With big companies like Sony, Microsoft, and most recently, Google, branching out to try and one-up each other in the gaming space, it's a surprise that Amazon, the owner of the largest streaming platform in the world (Twitch), has decided to take so long to make a proper foray into videogames.
(Picture: Amazon Game Studios)
Amazon Game Studios, created in 2012, had until recently been dedicated to small projects created for mobile devices such as To-Fu Fury, Tales From Deep Space, and Lost Within, with their first console title being The Grand Tour Game, released in 2019 and based on their Amazon Prime hit TV show.
Four years after its inception in September 2016, they would announce three major upcoming PC releases, one of them was set to be a "12-player, class-based last man standing game" called Crucible. Hype, even back then, was mild, a sign of worse things to come as the launch approached.
Crucible released this past May, would end up being a mixed bag of mechanics that tried to appeal to MOBA, hero-based shooters, and battle royale fans, all wrapped up in a free-to-play third-person shooter that promised Twitch integration for streamers, with Amazon hoping to create their very own Fornite-esque money-making machine by adding a season pass to the whole deal.
Some of the modes included in the release incorporated nifty spins on formulas we've seen before. Alpha Hunters, the duo based battle royale mode, allowed players to form alliances with enemy teammates in case their partner got eliminated. Meanwhile, Heart of Hives was a combination of PvP encounters with PvE enemies and bosses sprinkled throughout (think Halo 5's Warzone or Destiny 2's Gambit) that tasked players with gathering Essence to claim the victory.
Despite the ambitious nature of the project and the relative inexperience of the studio behind Amazon's endeavour (Relentless), Crucible wasn't bombarded with negative reviews at release. It was far from perfect, but many critics saw the potential for something special. Veteran FPS player and Mixer streamer Michael “Shroud” Grzesiek tried it out, and stated that "if this game was first person it would be so awesome."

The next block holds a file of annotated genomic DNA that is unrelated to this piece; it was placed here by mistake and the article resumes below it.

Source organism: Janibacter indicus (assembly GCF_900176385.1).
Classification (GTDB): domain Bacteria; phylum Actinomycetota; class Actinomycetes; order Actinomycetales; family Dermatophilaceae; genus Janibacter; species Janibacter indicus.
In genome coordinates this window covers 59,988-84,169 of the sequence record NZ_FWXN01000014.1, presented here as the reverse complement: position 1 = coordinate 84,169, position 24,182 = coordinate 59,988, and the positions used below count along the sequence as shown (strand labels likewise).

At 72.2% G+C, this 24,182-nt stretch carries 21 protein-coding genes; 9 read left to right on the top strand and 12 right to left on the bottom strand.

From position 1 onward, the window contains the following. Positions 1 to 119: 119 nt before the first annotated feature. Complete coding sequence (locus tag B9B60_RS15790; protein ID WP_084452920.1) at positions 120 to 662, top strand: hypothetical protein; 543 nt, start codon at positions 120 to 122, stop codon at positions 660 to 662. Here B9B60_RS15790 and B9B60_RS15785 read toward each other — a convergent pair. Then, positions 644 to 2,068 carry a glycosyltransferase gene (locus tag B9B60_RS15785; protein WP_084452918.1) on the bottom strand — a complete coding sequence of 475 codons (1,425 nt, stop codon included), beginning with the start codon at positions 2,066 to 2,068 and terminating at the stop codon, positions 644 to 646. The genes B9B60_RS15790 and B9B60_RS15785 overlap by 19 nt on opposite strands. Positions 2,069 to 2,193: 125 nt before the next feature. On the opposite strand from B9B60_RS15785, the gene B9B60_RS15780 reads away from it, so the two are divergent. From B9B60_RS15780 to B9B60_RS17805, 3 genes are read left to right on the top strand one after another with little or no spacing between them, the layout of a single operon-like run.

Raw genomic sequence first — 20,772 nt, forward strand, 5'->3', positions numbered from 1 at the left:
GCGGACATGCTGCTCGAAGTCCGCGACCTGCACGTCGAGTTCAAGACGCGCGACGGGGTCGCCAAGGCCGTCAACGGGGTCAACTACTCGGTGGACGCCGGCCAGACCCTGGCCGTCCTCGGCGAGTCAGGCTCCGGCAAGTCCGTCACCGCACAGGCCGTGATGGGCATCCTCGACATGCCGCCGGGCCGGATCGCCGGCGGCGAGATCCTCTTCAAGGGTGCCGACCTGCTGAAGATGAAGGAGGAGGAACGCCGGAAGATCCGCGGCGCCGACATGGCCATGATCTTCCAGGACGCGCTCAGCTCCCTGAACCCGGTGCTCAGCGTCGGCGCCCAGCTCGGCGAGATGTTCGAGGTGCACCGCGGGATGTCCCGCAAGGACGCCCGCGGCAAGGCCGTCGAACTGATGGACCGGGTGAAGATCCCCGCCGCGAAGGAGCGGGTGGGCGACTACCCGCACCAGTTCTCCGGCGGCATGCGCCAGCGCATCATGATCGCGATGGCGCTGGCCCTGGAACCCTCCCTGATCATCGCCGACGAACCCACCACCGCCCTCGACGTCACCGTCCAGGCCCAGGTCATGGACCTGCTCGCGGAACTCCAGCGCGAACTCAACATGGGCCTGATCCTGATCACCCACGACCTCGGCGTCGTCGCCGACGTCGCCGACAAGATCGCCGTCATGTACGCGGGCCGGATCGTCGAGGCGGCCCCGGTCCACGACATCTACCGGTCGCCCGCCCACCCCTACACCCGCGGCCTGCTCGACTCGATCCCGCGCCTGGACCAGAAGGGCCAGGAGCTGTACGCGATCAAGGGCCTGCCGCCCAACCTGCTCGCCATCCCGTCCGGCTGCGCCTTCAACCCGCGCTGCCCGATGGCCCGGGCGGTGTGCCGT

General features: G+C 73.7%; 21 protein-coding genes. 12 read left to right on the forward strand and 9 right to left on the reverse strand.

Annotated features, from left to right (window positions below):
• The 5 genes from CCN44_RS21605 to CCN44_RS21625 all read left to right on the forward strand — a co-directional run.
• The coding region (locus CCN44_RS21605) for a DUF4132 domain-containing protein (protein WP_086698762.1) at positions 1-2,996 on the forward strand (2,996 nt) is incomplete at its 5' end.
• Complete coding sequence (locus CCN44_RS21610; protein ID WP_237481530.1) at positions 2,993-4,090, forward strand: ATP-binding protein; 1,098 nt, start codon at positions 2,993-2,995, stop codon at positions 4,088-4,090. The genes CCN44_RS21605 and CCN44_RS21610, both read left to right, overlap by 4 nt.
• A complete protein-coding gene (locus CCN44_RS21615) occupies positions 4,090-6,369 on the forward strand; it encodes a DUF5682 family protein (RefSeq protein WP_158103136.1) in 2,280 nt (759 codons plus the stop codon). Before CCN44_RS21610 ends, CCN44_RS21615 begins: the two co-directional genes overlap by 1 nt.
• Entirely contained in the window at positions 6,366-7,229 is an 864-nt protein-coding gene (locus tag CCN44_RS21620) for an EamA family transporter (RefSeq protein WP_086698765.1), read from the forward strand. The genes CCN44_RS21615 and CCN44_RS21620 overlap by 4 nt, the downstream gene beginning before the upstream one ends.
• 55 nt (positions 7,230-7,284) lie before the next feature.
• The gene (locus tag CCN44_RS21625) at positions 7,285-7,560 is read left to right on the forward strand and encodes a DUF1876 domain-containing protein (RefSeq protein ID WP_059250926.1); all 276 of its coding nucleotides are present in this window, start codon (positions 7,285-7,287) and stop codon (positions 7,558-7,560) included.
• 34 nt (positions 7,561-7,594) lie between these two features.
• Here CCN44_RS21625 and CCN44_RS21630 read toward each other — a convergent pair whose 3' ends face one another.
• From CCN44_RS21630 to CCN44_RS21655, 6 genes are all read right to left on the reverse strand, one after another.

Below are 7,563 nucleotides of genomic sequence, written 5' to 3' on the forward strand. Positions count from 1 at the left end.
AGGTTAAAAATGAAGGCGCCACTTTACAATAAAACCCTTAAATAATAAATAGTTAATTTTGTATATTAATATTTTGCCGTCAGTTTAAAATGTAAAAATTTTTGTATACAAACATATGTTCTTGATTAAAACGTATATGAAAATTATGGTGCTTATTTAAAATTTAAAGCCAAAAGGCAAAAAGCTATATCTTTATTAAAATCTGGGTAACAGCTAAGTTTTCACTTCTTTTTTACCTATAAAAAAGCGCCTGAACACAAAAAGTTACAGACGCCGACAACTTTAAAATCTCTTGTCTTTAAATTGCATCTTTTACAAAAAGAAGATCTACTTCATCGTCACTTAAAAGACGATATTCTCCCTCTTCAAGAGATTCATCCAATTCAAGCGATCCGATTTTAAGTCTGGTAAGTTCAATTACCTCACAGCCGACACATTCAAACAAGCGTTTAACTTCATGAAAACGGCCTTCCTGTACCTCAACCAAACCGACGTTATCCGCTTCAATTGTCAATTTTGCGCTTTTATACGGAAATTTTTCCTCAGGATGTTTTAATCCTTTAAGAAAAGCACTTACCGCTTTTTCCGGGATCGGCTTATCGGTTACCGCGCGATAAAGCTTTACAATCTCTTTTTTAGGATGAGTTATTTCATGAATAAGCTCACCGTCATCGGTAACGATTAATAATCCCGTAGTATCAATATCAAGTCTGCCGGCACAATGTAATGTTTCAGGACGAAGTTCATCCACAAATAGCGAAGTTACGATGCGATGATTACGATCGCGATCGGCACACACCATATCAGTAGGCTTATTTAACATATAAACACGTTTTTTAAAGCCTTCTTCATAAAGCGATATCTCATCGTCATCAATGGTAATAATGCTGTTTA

However, another issue was raised, and that was: what exactly did Crucible want to be? Shroud questioned this himself. "I'm struggling to understand the purpose of this game. I don't see the goal, it just seems like they threw a game together with a bunch of different modes and that's it. It doesn't have soul."
When you look at Fortnite, Valorant, Overwatch, or Apex Legends, all these games have a clear vision that they execute and develop (to various degrees of success). But with Crucible, how would you start to market such an ambitious design?
It seems the marketing department wasn't able to crack this equation as the game, just weeks after release, is basically on life support, with developers having to remove two entire game modes just to avoid the few hundreds of players still logging in from having atrocious queue times that could go upwards of 30 minutes.
According to stats provided by Steam Charts, there are less than 300 people playing Crucible at the time of writing. An appalling number any way you slice it.
(Picture Steam Charts)
Where did all go wrong? The game itself is not too bad and it has the backing of a giant multibillion-dollar company. Perhaps, it all comes down to timing. Just as Gearbox's Battleborn was shafted by the impending release of Blizzard's Overwatch in 2016, the eyes of the gaming world were all set on Valorant, Riot Games' first venture into the FPS genre, leaving very little room for any other competitor to make a splash in the scene, especially one coming from an untested publisher.
If you're one of those few fans out there of Crucible, fret not, as the franchise leader Colin Johanson promised the game is not going anywhere any time soon. "We are fully supported in making Crucible the game that we see this spectacular vision for," he stated in the latest developer update video.
Crucible is currently free-to-play and is available to download on PC.